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Directions in DH: Victorian Prehistory of the Digital
November 2 @ 3:30 PM - 4:30 PM
Presented by Jason Puskar, UWM English.
Many people associate the digital with the computational binarism of ones and zeroes, but this talk will trace the emergence of the digital from the earlier and more rudimentary binarism of nineteenth-century buttons and switches. Before the nineteenth century, there were hardly any functionally binary switches in use.
Even the word “switch” did not acquire its contemporary meaning until the Victorian period, when inventors borrowed it from the railway switch track to describe semi-automated circuit closing devices. The application of binary controls to mechanical systems is thus an extremely recent development, and an extremely neglected one, which is all the more surprising given its extensive social and political effects.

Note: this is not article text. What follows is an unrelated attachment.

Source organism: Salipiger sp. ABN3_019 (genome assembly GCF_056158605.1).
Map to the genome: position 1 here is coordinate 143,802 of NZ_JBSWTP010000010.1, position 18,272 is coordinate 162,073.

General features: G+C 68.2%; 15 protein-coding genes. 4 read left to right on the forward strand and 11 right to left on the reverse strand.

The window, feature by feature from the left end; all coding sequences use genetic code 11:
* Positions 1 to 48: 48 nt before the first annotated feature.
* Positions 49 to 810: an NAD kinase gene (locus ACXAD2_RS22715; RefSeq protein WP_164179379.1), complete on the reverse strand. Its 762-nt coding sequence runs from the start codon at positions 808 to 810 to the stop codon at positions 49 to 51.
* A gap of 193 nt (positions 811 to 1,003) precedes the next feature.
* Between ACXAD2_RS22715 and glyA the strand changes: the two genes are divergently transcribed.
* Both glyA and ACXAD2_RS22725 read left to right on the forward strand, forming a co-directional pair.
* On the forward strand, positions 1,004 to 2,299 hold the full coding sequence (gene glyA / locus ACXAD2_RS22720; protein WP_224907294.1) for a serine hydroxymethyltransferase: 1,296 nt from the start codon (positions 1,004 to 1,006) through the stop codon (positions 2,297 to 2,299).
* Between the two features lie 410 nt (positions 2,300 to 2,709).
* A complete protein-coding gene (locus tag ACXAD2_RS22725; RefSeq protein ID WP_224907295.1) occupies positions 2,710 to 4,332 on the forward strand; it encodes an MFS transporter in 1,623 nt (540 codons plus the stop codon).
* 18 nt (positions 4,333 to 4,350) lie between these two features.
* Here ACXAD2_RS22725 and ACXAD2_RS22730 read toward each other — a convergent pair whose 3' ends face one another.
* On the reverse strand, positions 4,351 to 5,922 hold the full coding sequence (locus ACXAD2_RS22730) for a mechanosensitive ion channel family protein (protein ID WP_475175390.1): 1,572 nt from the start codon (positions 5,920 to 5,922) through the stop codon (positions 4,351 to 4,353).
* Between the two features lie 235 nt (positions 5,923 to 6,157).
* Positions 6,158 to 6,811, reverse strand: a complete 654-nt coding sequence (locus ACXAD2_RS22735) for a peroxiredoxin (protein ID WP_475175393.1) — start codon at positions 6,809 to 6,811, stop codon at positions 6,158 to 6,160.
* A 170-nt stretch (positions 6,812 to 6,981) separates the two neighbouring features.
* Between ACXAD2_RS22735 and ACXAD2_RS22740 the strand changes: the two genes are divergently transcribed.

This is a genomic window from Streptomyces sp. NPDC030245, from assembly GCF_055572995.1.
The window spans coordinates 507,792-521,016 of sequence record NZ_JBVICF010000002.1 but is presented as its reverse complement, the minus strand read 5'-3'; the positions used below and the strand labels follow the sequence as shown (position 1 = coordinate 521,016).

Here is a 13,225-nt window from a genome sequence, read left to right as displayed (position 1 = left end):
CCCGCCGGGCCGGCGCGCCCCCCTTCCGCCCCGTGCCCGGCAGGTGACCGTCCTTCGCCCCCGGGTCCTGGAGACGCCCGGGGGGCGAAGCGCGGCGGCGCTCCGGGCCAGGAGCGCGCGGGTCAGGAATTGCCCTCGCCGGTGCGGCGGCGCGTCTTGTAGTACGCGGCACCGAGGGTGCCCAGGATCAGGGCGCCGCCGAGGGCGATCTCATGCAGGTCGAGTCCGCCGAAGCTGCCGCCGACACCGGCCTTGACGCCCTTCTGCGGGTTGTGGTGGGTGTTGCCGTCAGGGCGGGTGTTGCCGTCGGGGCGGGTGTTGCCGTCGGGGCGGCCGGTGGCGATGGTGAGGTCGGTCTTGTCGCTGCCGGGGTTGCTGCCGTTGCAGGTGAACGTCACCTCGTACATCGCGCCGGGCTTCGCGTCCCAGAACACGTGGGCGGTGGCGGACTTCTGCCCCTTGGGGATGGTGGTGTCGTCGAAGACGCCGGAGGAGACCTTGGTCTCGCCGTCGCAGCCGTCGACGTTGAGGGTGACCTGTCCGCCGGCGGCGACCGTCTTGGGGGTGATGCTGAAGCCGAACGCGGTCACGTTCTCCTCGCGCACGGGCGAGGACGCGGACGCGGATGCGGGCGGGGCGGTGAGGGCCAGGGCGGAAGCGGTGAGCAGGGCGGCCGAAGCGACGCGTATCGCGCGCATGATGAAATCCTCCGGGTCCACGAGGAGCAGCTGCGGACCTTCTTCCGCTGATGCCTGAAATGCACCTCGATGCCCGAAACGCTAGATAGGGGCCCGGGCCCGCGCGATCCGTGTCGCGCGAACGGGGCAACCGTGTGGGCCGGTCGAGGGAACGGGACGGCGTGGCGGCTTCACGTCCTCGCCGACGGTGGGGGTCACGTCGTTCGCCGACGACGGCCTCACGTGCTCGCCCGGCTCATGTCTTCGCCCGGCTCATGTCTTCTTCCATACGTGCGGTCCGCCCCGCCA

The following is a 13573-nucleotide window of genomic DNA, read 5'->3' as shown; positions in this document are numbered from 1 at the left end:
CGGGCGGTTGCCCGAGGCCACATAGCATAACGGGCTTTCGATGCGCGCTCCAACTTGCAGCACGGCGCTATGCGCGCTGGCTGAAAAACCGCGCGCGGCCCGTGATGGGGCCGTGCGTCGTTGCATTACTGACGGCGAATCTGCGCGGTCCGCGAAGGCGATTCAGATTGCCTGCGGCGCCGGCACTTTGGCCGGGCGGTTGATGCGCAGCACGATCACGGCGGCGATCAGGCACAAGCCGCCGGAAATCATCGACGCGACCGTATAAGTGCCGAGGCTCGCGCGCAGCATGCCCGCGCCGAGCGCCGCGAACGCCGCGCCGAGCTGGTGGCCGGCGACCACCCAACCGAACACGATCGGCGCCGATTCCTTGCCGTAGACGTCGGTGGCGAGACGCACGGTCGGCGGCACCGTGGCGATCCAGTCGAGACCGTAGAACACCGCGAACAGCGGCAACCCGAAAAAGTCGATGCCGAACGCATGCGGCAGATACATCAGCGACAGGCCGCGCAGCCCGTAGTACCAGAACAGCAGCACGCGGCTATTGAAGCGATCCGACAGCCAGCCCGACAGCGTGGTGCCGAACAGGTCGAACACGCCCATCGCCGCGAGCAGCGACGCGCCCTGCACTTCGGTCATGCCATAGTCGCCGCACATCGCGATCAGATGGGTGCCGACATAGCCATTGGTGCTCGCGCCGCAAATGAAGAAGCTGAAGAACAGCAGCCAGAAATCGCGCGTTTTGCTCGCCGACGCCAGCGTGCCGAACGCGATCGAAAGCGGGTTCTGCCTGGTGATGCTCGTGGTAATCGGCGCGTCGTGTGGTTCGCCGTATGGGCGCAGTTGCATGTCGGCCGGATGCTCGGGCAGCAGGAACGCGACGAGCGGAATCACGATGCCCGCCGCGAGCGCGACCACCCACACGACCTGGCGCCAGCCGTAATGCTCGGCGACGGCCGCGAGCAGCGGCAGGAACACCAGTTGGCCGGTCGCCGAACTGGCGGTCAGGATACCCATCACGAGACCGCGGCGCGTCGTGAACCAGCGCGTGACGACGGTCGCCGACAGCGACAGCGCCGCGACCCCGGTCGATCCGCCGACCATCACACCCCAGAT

Drawn from a longer cultural history of the pushbutton from the telegraph to the touch screen, this talk focuses specifically on “Victorian digitality” in its most immediate sense: the invention of a wide range of interfaces that recruit the human digits in functionally binary operations.
The contemporary digital clearly derives from familiar sources such as communications networks, the codes of punch cards and piano rolls, and the algorithms of calculating machines, but it also derives from the simpler digitality of early servant bells, voting machines, typewriters, light switches, and guns.
When we focus on the advent of binary interfaces between people and machines, we can perceive that the digital has been changing what it means to be human — for longer than we may have imagined.